Everything You Need To Know About Ripple vs SEC

Everything You Need To Know About Ripple vs SEC

In the beginning, Ripple had a hard time using its top-notch blockchain and cryptocurrency for a real purpose. XRP is the cryptocurrency issued by Ripple. Anyone can check the blockchain to see who owns what, but no coin needs to be mined. This made it a target for speculators who started to bid up its value.

Since 2015, Ripple has tried to convince banks to use XRP as a means to transfer funds overseas. In 2016, Ripple hired former Yahoo COO, Brad Garlinghouse, to help them find a killer use case for XRP. And he did.

Garlinghouse started pitching XRP as a bridge currency for global money transfers to financial institutions and banks. When used for international transfers, banks wouldn’t need to hold reserves of minor currencies that would block the bank’s funds.

Furthermore, the banks would need to hold that particular currency only momentarily, simultaneously increasing XRP’s liquidity and price.

Ripple had partnerships with MoneyGram and Santander, and it was soon one of the big players among the financial institutions. This also raised the price of XRP from less than $0.01 to over $3 in January 2018.

But this is where the SEC (the U.S. Securities and Exchange Commission) comes in. The governmental agency said that Ripple released $1.3 billion worth of unlicensed securities to the public. Moreover, it names Larsen and Garlinghouse as defendants, the top names of the Ripple team.

The Ripple vs SEC lawsuit caused XRP’s price to drop dramatically from 58 cents to 21 cents in December 2020. However, it did rebound later in 2021.

What is a financial security?

A “security” does not have a utility and is a tradable financial asset representing some form of ownership in a corporation or a similar entity. For instance, publicly traded companies represent shares as “securities,” often to raise capital.

There are three types of securities: equity, debt and hybrids. Together with public sales, securities are regulated by the SEC.

Companies, partnerships, or trusts issuing equity securities give the owner an ownership interest in the assets of that entity.

A debt security is a financial instrument that represents money that has been borrowed. The terms specify the loan amount, annual percentage rate, maturity period (when it must be repaid), and other conditions.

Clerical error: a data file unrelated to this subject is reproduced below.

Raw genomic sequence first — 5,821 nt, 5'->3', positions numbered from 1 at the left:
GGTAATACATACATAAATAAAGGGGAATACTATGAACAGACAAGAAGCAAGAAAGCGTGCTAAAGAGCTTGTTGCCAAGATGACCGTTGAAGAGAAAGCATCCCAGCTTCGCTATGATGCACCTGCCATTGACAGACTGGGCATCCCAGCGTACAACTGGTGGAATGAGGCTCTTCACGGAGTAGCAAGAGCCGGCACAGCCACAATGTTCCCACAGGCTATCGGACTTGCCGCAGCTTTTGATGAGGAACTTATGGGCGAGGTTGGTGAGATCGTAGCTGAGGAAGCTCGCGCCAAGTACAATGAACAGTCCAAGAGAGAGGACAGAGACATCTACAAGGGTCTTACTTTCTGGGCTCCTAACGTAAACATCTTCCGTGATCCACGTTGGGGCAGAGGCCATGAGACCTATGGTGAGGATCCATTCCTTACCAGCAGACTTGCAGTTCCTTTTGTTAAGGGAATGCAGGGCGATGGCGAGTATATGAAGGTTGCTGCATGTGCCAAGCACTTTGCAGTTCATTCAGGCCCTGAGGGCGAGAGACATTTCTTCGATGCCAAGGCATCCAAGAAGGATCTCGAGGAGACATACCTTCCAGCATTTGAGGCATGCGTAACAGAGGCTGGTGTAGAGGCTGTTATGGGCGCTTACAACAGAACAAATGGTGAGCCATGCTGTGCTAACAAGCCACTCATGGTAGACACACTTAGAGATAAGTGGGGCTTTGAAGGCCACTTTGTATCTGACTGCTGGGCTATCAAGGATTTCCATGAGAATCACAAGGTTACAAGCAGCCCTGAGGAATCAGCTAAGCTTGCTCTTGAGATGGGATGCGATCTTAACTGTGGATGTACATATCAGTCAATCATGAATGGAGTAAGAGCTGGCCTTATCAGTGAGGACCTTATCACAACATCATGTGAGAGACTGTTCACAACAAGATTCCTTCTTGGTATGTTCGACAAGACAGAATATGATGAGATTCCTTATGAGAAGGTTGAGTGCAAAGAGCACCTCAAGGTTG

The U.S. SEC vs Howey was a Supreme Court case in 1946 that has a pivotal role in securities-related cases. It helps determine if a transaction is an investment contract as stated in the Securities Act of 1933.

What was the Howey case about?

In 1946, two individuals from Florida were sold parts of their citrus grove land. They offered the option to lease the land back to the sellers. They would serve the land, harvest, and market the products and share part of the profit with the landowners.

However, the U.S. Securities and Exchange Commission (SEC) sued them for not filing a securities registration statement.

The Supreme Court ruled that the contract was an investment contract and it set the following guidelines to be used for future cases:

  • There is an investment of money
  • The investment needs to be in a company or project (A common enterprise where the investors pool in their money and assets to invest in a project.)
  • Profit is expected

The profits come from the efforts of the promoter or third party. Although the Howey test uses the term “money,” it is used for other kinds of investments and assets.

A key point in declaring an investment contract a “security” is the control of the investor over the profit. If the investors have no control over that asset, it is usually deemed to be a security. For a cryptocurrency to be classified as a security, it needs to meet all the criteria mentioned in Howey’s test.

So what was the result in the case of Ripple?

How does the Howey Test apply to Ripple?

The Howey Test admittedly has vague guidelines. The SEC concluded that XRP complies with the requirements of the Howey test:

  • Ripple Labs, the company, sold $1.38 billion worth of XRP tokens.
  • Investors bought XRP because they believed they were investing in a common enterprise.
  • Ripple’s marketing promotion and supply manipulation made investors believe that XRP’s price would rise due to the company’s efforts.

What does the lawsuit mean for the crypto community?

The entire cryptocurrency industry is watching the Ripple vs SEC lawsuit, as its output will establish a precedent.  The findings of the lawsuit will also help clarify the regulatory landscape for future ICOs.

Ripple vs SEC: Where does the crypto community stand?

There is more to blockchain technology than bitcoin and cryptocurrency exchanges. Crypto is about disrupting outdated financial institutions and systems we have in place today, which are mostly slow and inefficient. Those that struggle to accumulate wealth now have a glimmer of hope that the system can change in their favor.

It’s not just the Ripple community that’s concerned with the findings of the Ripple vs SEC lawsuit. The case can set a strong message for all involved in the crypto industry, besides XRP holders. The lawsuit’s outcome could mean different results depending on the country. However, the U.S. would have its special status for crypto.

The crypto community is mostly positive about the Ripple vs SEC lawsuit, with most seeing the odds favoring Ripple Labs. The main concern of existing XRP holders is what might happen to the price of XRP.

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